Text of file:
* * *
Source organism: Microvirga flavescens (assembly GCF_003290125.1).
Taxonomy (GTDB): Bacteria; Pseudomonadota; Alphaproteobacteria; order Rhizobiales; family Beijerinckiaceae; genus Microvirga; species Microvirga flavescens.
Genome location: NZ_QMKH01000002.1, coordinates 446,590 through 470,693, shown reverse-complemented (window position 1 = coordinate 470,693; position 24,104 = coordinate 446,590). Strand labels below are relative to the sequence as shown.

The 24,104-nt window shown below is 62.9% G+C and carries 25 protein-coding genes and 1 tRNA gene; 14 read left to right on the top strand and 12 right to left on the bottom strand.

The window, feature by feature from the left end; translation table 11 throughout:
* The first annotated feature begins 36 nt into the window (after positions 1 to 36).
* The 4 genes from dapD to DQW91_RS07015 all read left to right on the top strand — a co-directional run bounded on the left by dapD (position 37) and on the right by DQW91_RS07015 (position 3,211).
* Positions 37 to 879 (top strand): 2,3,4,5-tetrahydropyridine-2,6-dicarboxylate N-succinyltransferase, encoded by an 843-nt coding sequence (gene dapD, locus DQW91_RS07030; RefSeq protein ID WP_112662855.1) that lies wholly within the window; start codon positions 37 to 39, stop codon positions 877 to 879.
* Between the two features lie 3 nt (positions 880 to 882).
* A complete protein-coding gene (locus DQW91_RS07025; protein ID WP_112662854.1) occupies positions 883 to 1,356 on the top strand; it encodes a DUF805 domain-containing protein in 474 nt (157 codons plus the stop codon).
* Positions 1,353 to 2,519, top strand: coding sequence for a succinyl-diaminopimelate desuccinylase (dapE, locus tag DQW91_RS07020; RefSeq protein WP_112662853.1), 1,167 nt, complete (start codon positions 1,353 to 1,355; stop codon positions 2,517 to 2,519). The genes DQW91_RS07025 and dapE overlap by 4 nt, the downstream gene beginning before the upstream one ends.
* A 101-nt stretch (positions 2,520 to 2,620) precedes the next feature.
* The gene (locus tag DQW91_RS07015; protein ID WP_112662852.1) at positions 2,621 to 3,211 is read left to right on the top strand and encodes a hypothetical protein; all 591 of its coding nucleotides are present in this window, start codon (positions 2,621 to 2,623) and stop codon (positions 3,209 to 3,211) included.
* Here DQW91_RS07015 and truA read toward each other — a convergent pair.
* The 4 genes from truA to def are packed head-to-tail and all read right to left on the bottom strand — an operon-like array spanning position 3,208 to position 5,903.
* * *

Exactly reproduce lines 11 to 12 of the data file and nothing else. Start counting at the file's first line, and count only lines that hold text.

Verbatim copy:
* Positions 1,353 to 2,519, top strand: coding sequence for a succinyl-diaminopimelate desuccinylase (dapE, locus tag DQW91_RS07020; RefSeq protein WP_112662853.1), 1,167 nt, complete (start codon positions 1,353 to 1,355; stop codon positions 2,517 to 2,519). The genes DQW91_RS07025 and dapE overlap by 4 nt, the downstream gene beginning before the upstream one ends.
* A 101-nt stretch (positions 2,520 to 2,620) precedes the next feature.